Embraer began development of an ARINC 661-compliant cockpit display system with Esterel Technologies SCADE Solutions for ARINC 661 Applications. Over the past two years, Embraer has been able to build a fully-functional ARINC 661 demonstrator that includes all components necessary for CDS deployment under the ARINC 661 standard. The ARINC 661 demonstrator includes a fully-compliant ARINC 661 server based originally on Esterel Technologies SCADE 661 Server Creator using an automatic server generator. Embraer had successfully integrated a custom ARINC 661-4, widgets library, with Esterel Technologies widget library, designed with SCADE as the base. Embraer has also developed and integrated User Applications running on a IMA hardware system and communicating with the server using UDP over AFDX within a flight simulator system. This paper discuss the process followed by Embraer for development of the ARINC 661 demonstrator.
1932-01-01
Technical Paper
320042
Harold Gatty
HEREIN the author describes methods and shows instruments, tables, scales and curves used for air navigation. The ground-speed-and-drift meter devised by him and used with such remarkable success in the round-the-world flight with Wiley Post in less than nine days, on which the author was navigator, is illustrated and described. Much has been accomplished in the last few years in providing methods and equipment for quickly and accurately determining the position and laying the correct course of aircraft, but considerable improvement remains to be made in instruments, particularly sextants. No one method of navigation can be used under all conditions; a combination of four is necessary to achieve the best results.
1957-01-01
Technical Paper
570144
EDWARD L. BRAUN, GEOFFREY POST
1955-01-01
Technical Paper
550328
F. B. COLE
The value of systems environmental tests is discussed in regard to flight safety, functional improvement and economic considerations. Environmental tests of mechanical, hydraulic, and pneumatic systems in the laboratory supplement the components tests and provide worthwhile design data prior to first flight. Typical examples of systems extreme temperature and altitude tests conducted at Lockheed Aircraft Corporation, California Division, are illustrated.
1948-01-01
Technical Paper
480040
P. HALPERT
1947-01-01
Technical Paper
470167
HUGO SCHUCK, GORDON VOLKENANT
1947-01-01
Technical Paper
470131
WILLIAM LITTLEWOOD
1990-12-01
Technical Paper
902357
Sheryl L. Chappell
Abstract Three studies were conducted to determine pilots' performance in responding to advisories given by the Traffic Alert and Collision Avoidance System (TCAS II). Pilot responses were evaluated to normal TCAS II resolution advisories (Study One), to amended advisories (Study Two), and to alternative display formats (Study Three). In the first study, normal TCAS II operations were evaluated in simulated air carrier line operations. Sixteen three-person airline flight crews, currently flying the Boeing 727, served as subjects. Each crew flew eight flights with or without TCAS as part of the full-mission simulation. Pilots' performance of the avoidance maneuvers and their evaluation of the system were measured. When the TCAS was in use, no other aircraft came within 200 ft vertically and 1000 ft horizontally in 96 flight segments. In 32 flight segments without TCAS, there were four instances in which minimum aircraft separation was less than these limits.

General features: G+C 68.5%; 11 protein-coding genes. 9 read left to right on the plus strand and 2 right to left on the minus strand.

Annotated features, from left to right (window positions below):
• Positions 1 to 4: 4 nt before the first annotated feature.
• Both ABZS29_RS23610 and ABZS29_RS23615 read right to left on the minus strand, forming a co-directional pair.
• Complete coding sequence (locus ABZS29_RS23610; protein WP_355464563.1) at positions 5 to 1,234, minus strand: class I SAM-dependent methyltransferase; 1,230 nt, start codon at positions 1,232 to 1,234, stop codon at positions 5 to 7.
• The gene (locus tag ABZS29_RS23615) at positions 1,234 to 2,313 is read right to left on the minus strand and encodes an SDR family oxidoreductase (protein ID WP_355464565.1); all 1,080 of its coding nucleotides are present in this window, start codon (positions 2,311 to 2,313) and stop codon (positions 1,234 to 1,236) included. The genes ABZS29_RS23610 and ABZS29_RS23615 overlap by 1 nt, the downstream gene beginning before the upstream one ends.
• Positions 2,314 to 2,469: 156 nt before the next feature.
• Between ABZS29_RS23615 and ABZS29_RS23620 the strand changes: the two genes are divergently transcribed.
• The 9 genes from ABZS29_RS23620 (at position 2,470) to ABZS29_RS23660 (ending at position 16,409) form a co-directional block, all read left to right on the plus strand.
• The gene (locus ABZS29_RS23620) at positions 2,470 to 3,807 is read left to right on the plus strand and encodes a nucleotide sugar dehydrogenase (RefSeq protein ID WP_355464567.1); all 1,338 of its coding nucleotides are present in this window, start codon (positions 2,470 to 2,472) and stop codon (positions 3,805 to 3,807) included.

1992-11-01
Technical Paper
921520
José Fernando David Farat
A longitudinal guidance function integrating path and airspeed control was developed for an Automatic Flight Control System (AFCS) to be installed in last generation commuter aircraft. The basic control law employs the Total Energy Concept, which provides integrated commands to the aircraft's throttles and elevators. Results of a digital simulation during the approach flight phase are also presented to demonstrate the autoflight and powerplant integration effectiveness.
1992-11-01
Technical Paper
921471
Feliciano Lumini, J. C. da S. Lacava
In this paper, a method to analyze microstrip antennas for aircraft applications is presented. Also, the main steps to be followed in the design of microstrip antennas are indicated.
1992-10-01
Technical Paper
921964
S. Iden, D. Cunningham
Abstract No-break power transfer (NBPT) has been used in the 400 Hz aircraft electrical power business for over 30 years. Initially, NBPT was performed on military aircraft or large commercial jets where the interest was to maintain availability of critical equipment during dispatch. Recent-NBPT equipped aircraft such as the 747-400 and MD-11 have demonstrated the desirability of this feature in commercial airline service. Some compatibility issues with solid-state ground power units (GPUs) have also been uncovered.